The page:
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DETERMINING WHERE INDIVIDUAL VEHICLES SHOULD NOT DRIVE IN SEMIARID TERRAIN IN VIRGINIA CITY, NV
AdvisorTaranik, James V.
Geological Sciences and Engineering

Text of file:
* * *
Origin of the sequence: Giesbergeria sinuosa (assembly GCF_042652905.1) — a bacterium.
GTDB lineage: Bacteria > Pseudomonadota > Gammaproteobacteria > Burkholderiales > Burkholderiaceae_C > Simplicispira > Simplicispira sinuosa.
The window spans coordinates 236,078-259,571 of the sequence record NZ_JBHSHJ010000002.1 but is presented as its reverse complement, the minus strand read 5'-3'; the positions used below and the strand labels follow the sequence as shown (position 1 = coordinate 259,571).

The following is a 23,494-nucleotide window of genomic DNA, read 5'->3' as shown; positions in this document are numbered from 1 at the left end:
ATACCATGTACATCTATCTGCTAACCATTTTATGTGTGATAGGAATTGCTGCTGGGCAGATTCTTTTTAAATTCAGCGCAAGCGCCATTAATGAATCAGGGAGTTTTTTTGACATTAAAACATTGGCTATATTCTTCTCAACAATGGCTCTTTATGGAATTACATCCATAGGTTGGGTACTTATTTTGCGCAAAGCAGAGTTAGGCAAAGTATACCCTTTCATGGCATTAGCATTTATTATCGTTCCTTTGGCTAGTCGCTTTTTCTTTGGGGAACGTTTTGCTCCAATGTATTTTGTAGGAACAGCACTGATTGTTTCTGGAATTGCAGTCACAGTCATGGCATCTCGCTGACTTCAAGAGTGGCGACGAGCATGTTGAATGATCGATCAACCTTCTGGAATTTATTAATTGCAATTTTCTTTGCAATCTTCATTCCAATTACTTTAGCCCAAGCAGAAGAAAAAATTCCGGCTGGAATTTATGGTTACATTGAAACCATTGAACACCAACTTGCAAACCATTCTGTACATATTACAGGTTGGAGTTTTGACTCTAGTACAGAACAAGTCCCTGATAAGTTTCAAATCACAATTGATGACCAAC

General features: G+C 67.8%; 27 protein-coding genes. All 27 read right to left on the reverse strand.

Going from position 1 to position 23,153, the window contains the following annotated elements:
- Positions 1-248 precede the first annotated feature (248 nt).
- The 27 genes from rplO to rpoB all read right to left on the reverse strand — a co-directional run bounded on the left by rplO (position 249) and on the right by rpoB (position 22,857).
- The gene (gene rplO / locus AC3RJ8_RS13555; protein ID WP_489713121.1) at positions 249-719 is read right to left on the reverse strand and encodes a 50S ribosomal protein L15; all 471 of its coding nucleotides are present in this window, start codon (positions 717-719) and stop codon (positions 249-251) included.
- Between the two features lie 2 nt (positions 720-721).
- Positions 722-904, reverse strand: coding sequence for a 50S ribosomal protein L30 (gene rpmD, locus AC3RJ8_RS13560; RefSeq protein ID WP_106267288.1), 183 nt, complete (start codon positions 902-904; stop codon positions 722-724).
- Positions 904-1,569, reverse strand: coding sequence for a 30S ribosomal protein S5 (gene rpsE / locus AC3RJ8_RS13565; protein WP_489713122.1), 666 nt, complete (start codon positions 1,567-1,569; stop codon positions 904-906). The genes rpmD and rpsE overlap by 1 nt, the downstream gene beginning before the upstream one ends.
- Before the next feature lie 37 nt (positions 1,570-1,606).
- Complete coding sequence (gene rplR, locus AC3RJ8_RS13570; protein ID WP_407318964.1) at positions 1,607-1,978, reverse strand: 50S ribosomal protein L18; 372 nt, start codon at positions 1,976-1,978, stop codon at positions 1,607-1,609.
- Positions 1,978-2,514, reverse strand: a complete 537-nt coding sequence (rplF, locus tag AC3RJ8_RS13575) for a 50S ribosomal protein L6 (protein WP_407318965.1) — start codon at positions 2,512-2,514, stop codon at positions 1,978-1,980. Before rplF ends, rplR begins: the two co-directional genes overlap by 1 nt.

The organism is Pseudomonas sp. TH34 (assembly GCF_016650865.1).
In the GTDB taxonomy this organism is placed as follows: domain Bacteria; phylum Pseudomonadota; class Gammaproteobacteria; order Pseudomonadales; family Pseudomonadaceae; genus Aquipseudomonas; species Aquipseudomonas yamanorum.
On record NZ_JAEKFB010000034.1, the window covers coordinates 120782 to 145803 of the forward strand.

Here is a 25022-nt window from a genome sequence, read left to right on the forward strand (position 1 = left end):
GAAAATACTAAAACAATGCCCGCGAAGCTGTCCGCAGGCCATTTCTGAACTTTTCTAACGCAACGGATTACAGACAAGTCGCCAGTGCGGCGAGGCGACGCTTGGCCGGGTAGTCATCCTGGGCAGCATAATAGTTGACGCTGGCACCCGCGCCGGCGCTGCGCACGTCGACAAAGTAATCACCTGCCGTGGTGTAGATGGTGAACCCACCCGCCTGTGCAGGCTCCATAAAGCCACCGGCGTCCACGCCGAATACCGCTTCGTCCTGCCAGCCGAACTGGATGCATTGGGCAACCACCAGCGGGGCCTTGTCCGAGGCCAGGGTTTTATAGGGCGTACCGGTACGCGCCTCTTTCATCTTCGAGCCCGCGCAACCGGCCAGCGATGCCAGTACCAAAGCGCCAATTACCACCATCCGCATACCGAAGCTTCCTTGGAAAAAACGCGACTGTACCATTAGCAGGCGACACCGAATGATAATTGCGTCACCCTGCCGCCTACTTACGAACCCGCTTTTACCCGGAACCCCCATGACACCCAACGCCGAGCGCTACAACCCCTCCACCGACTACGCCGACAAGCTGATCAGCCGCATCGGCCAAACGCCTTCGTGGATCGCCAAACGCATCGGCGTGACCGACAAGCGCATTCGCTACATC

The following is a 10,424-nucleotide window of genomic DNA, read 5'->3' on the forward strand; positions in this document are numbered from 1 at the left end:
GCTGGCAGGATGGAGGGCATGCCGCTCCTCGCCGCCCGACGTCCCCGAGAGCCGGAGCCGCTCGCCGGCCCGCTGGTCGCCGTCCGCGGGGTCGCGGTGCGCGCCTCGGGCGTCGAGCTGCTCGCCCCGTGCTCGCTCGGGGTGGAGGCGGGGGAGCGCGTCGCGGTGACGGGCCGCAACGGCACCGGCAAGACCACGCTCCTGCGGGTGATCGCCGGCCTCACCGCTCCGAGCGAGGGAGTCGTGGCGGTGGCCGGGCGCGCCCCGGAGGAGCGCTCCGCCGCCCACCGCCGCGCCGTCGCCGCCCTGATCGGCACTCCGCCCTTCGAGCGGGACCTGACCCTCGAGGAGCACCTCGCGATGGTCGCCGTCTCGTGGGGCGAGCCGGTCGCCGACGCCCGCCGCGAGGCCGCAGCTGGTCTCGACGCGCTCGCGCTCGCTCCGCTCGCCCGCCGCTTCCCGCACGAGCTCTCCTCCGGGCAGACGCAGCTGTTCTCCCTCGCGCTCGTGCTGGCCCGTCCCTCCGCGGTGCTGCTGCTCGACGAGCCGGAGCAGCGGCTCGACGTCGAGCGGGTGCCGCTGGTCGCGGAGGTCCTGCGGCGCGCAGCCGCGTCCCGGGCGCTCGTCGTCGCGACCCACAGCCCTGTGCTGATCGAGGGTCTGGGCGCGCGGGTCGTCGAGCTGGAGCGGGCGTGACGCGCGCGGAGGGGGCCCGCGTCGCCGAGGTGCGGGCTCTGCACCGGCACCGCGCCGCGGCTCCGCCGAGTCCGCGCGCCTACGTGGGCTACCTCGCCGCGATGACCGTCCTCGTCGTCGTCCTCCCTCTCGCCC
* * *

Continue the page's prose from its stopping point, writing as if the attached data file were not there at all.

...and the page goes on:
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This thesis explored elements involved in determining and mapping where a vehicle should not drive off-road in semiarid areas. Obstacles are anything which slows or obstructs progress (Meyer et al., 1977) or limits the space available for maneuvering (Spenko et al., 2006). This study identified the major factors relevant in determining which terrain features should be considered obstacles when off-road driving and thus should be avoided. These are elements relating to the vehicle itself and how it is driven as well as terrain factors of slope, vegetation, water, and soil. Identification of these in the terrain was done using inferential methods of Terrain Pattern Recognition (TPR), analyzing of remotely sensing data, and Digital Elevation Map (DEM) data analysis. Analysis was further refined using other reference information about the area. Other factors such as weather, driving angle, and environmental impact are discussed. This information was applied to a section of Virginia City, Nevada as a case-study. Analysis and mapping was done purposely without field work prior to mapping to determine what could be assessed using only remote means. Not all findings from the literature review could be implemented in this trafficability study. Some methods and trafficability knowledge could not be implemented and were omitted due to data being unavailable, un-acquirable, or being too coarsely mapped to be useful. Examples of these are Lidar mapping of the area, soil profiling of the terrain, and assessment of plant species present in the area for driven-over traction and tire punctures. The Virginia City section was analyzed and mapped utilizing hyperspectral remotely sensed image data, remote-sensor-derived DEM data was used in a Geographical Information Systems (GIS). Stereo-paired air photos of the study site were used in TPR. Other information on flora, historical weather, and a previous soil survey map were used in a Geographical Information System (GIS). Field validation was used to check findings.The case study's trafficability assessment demonstrated methodologies of terrain analysis which successfully classified many materials present and identified major areas where a vehicle should not drive. The methods used were: Manual TPR of the stereo-paired air photo using a stereo photo viewer to conduct drainage-tracing and slope analysis of the DEM was done using automated methods in ArcMap. The SpecTIR hyperspectral data was analyzed using the manual Environment for Visualizing Images (ENVI) software hourglass procedure. Visual analysis of the hyperspectral data and air photos along with known soil and vegetation characteristics were used to refine analyses. Processed data was georectified using SpecTIR Geographic Lookup Table (GLT) input geometry, and exported to and analyzed in ArcMap with the other data previously listed. Features were identified based on their spectral attributes, spatial properties, and through visual analysis. Inaccuracies in mapping were attributable largely to spatial resolution of Digital Elevation Maps (DEMs) which averaged out some non-drivable obstacles and parts of a drivable road, subjective human and computer decisions during the processing of the data, and grouping of spectral end-members during hyperspectral data analysis. Further refinements to the mapping process could have been made if fieldwork was done during the mapping process.Mapping and field validation found: several manmade and natural obstacles were visible from the ground, but these obstacles were too fine, thin, or small to be identified from the remote sensing data. . Examples are fences and some natural terrain surface roughness - where the terrain's surface deviated from being a smooth surface, exhibiting micro- variations in surface elevation and/or textures. Slope analysis using the 10-meter and 30-meter resolution DEMs did not accurately depict some manmade features [eg. some of the buildings, portions of roads, and fences], evident with a well-trafficked paved road showing in DEM analysis as having too steep a slope [beyond 15°] to be drivable. Some features had been spectrally grouped together during analysis, due to similar spectral properties. Spectral grouping is a process where the spectral class's pixel areas are reviewed and classes which have too few occurrences are averaged into similar classes or dropped entirely. This is done to reduce the number of spectrally unique material classes to those that are most relevant to the terrain mapped. These decisions are subjective and in one case two similar spectral material classes were combined. In later evaluation should have remained as two separate material classes. In field sample collection, some of the determined features; free-standing water and liquid tanks, were found to be inaccessible due to being on private land and/or fence secured. These had to be visually verified - photos were also taken. Further refinements to the mapping could have been made if fieldwork was done during the mapping process. Determining and mapping where a vehicle should not drive in semiarid areas is a complex task which involves many variables and reference data types. Processing, analyzing, and fusing these different references entails subjective manual and automated decisions which are subject to errors and/or inaccuracies at multiple levels that can individually or collectively skew results, causing terrain trafficability to be depicted incorrectly. That said, a usable reference map is creatable which can assist decision makers when determining their route(s).